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Prison Boot Camp
At first the inmates were too busy getting their asses kicked to notice me. They were experiencing the first day of the Colorado Corrections Alternative Program boot camp, a program aimed at reducing recidivism using military-style structure and discipline. Some of them quit on the first day. The rest struggled and adapted. I drove to Buena Vista once or twice a week when I had time, photographing their progress through the three-month program in late 2008.
It was one of the only programs of its kind. First-time offenders with nonviolent crimes were eligible. The rewards were substantial if you finished. You had a chance see your wife or your baby sooner. You could get on with your life. Along the way you could earn a G.E.D.
The thing was, it didn’t work. The program closed in June 2010 as the state cut prison funding. A troubling statistic was the nail in the coffin: nearly the same percentage of inmates from the program were returning to prison as those who had not completed it. Graduates weren’t any more likely to stay out.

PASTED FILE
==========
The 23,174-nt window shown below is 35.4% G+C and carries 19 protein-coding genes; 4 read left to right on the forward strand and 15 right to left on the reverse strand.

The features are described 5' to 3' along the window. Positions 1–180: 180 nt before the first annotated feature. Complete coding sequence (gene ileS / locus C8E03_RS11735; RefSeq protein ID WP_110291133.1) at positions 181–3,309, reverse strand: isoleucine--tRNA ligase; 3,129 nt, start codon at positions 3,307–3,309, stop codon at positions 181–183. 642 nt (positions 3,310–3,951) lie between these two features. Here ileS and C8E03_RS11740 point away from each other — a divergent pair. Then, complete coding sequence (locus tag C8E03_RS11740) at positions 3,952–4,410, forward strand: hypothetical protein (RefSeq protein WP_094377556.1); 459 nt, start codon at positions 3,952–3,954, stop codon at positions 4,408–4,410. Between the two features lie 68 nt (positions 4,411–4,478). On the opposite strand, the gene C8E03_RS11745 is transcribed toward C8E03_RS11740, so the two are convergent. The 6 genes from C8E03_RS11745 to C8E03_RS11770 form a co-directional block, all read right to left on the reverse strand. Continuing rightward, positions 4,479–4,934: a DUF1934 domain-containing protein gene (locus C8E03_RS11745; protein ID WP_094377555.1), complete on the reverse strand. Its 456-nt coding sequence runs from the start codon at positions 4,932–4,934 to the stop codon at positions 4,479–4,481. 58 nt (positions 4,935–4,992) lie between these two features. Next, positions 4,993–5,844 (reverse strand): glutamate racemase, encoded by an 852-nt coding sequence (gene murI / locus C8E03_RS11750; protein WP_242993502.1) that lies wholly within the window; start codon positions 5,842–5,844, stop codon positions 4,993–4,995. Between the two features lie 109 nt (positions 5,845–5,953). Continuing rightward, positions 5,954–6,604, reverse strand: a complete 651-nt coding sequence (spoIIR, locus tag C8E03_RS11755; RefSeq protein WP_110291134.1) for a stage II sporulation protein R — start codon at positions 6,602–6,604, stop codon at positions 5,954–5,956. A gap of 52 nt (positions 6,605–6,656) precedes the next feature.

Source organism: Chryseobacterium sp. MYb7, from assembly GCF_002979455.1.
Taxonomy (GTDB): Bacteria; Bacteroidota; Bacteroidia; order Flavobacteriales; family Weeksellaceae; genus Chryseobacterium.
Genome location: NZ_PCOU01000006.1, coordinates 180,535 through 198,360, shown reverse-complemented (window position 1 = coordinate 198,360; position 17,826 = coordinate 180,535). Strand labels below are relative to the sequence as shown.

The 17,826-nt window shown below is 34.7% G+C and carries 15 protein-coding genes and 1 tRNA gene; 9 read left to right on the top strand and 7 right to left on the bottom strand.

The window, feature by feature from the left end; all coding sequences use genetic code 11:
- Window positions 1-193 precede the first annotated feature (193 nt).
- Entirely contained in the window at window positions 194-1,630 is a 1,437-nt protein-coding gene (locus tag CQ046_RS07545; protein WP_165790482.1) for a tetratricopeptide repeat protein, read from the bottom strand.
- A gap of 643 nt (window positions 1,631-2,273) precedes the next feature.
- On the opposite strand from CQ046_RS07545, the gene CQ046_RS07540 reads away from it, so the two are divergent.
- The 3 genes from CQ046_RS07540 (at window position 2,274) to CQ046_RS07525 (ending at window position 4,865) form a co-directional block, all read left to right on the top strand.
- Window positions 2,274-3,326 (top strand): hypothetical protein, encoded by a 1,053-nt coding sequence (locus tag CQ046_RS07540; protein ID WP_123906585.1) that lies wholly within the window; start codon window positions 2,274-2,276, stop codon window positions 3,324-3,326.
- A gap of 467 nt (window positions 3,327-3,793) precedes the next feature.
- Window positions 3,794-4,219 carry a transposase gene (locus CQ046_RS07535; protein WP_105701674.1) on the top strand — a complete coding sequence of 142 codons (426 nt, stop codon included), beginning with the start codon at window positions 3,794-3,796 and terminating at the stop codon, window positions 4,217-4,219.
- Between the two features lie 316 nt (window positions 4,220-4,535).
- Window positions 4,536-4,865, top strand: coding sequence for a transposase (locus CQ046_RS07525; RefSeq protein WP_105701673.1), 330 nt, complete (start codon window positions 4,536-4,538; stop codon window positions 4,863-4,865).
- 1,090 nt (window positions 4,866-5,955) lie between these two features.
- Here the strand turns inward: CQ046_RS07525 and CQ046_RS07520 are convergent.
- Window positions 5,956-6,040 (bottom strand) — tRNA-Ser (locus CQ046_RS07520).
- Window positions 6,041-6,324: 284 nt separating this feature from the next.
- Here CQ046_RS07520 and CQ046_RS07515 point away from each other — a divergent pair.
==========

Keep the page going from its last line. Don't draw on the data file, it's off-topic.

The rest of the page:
I think it still mattered. Alternative corrections programs are attempts to create a better prison system. Beyond housing its prisoners, CCAP invested time and money in their future. The inmates were offered education and purpose and a way to better themselves.
Everyone deserves this. A penitentiary must be just that: an opportunity for penitence and redemption. With many states cutting prison funding and the highest incarceration rate in the world, the United States must reexamine the way it treats its prisoners. It is critical that we continue to fund, and experiment with, alternative prison programs.
After teaching English in the Peace Corps, Theo Stroomer (b. 1982) studied photojournalism at the University of Colorado. He was selected to attend the Eddie Adams Workshop in 2009. His latest work explores the relationship between mining and water resources in Bolivia.